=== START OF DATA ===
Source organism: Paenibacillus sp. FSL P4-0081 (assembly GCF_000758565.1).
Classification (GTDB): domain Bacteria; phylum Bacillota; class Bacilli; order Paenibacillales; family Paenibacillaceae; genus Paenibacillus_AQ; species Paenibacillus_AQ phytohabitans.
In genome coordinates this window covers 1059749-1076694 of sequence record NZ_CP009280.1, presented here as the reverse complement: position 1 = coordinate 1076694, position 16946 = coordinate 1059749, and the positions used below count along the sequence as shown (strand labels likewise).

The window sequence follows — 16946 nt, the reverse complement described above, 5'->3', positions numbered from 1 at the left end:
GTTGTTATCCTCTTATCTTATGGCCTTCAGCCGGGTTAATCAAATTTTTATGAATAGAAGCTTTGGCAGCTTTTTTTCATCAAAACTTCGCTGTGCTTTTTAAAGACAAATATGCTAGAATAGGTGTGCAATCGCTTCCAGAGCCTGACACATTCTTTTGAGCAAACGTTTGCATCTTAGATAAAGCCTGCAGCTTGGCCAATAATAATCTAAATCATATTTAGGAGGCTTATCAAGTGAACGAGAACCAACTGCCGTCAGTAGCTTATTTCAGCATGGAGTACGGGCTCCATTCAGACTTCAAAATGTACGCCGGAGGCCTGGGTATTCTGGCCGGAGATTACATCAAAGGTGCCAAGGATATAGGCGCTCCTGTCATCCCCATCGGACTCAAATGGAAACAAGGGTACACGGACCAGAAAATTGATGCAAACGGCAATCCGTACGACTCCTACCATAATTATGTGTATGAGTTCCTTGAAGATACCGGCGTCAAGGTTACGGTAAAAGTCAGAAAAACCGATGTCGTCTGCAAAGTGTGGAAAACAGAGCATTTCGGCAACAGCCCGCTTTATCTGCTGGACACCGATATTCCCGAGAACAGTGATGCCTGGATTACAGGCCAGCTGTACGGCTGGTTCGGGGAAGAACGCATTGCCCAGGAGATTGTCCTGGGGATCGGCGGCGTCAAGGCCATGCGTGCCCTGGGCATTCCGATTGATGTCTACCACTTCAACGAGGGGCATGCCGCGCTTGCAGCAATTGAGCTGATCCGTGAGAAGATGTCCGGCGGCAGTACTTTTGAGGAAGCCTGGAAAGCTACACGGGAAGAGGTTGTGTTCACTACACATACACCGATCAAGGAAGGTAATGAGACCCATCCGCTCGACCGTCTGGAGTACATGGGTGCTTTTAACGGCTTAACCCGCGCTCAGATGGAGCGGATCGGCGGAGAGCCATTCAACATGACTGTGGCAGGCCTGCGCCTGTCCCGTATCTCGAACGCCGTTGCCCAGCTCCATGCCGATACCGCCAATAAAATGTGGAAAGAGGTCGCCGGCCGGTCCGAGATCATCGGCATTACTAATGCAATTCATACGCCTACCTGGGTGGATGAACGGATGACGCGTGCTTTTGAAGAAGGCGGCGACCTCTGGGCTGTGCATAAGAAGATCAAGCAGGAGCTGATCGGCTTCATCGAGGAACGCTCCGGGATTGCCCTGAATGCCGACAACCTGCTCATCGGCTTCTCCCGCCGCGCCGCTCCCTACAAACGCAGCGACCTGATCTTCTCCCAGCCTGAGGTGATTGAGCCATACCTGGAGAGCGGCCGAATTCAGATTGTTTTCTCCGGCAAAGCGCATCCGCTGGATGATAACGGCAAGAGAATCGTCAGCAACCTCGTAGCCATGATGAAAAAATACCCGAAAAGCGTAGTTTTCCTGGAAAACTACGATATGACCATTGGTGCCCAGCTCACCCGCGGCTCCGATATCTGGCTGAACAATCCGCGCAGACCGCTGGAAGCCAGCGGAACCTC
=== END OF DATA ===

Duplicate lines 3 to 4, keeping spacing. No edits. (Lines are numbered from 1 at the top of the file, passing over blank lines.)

In genome coordinates this window covers 1059749-1076694 of sequence record NZ_CP009280.1, presented here as the reverse complement: position 1 = coordinate 1076694, position 16946 = coordinate 1059749, and the positions used below count along the sequence as shown (strand labels likewise).

The window sequence follows — 16946 nt, the reverse complement described above, 5'->3', positions numbered from 1 at the left end: